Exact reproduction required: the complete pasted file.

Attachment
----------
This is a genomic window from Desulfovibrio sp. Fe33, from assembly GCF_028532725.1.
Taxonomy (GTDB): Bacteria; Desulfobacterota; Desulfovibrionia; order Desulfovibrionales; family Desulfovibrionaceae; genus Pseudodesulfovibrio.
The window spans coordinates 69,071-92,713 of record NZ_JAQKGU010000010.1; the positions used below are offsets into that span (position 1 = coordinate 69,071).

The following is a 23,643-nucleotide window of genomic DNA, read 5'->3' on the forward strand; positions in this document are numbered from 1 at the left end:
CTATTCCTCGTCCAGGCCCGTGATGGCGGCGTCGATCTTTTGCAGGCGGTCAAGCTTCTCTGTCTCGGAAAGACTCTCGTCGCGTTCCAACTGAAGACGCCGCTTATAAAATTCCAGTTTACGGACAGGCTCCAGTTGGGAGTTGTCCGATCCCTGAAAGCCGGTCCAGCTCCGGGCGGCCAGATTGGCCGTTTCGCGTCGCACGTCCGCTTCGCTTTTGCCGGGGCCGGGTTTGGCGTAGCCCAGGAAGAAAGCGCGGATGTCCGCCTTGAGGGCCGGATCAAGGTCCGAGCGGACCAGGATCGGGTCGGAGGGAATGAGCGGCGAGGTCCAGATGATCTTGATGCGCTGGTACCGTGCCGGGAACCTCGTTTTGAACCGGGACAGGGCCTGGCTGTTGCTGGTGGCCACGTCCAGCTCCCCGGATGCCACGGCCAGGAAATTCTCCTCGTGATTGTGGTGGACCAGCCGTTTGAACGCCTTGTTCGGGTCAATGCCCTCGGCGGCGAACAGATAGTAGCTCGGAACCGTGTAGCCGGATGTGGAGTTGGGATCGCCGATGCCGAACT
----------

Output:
This is a genomic window from Desulfovibrio sp. Fe33, from assembly GCF_028532725.1.
Taxonomy (GTDB): Bacteria; Desulfobacterota; Desulfovibrionia; order Desulfovibrionales; family Desulfovibrionaceae; genus Pseudodesulfovibrio.
The window spans coordinates 69,071-92,713 of record NZ_JAQKGU010000010.1; the positions used below are offsets into that span (position 1 = coordinate 69,071).

The following is a 23,643-nucleotide window of genomic DNA, read 5'->3' on the forward strand; positions in this document are numbered from 1 at the left end:
CTATTCCTCGTCCAGGCCCGTGATGGCGGCGTCGATCTTTTGCAGGCGGTCAAGCTTCTCTGTCTCGGAAAGACTCTCGTCGCGTTCCAACTGAAGACGCCGCTTATAAAATTCCAGTTTACGGACAGGCTCCAGTTGGGAGTTGTCCGATCCCTGAAAGCCGGTCCAGCTCCGGGCGGCCAGATTGGCCGTTTCGCGTCGCACGTCCGCTTCGCTTTTGCCGGGGCCGGGTTTGGCGTAGCCCAGGAAGAAAGCGCGGATGTCCGCCTTGAGGGCCGGATCAAGGTCCGAGCGGACCAGGATCGGGTCGGAGGGAATGAGCGGCGAGGTCCAGATGATCTTGATGCGCTGGTACCGTGCCGGGAACCTCGTTTTGAACCGGGACAGGGCCTGGCTGTTGCTGGTGGCCACGTCCAGCTCCCCGGATGCCACGGCCAGGAAATTCTCCTCGTGATTGTGGTGGACCAGCCGTTTGAACGCCTTGTTCGGGTCAATGCCCTCGGCGGCGAACAGATAGTAGCTCGGAACCGTGTAGCCGGATGTGGAGTTGGGATCGCCGATGCCGAACT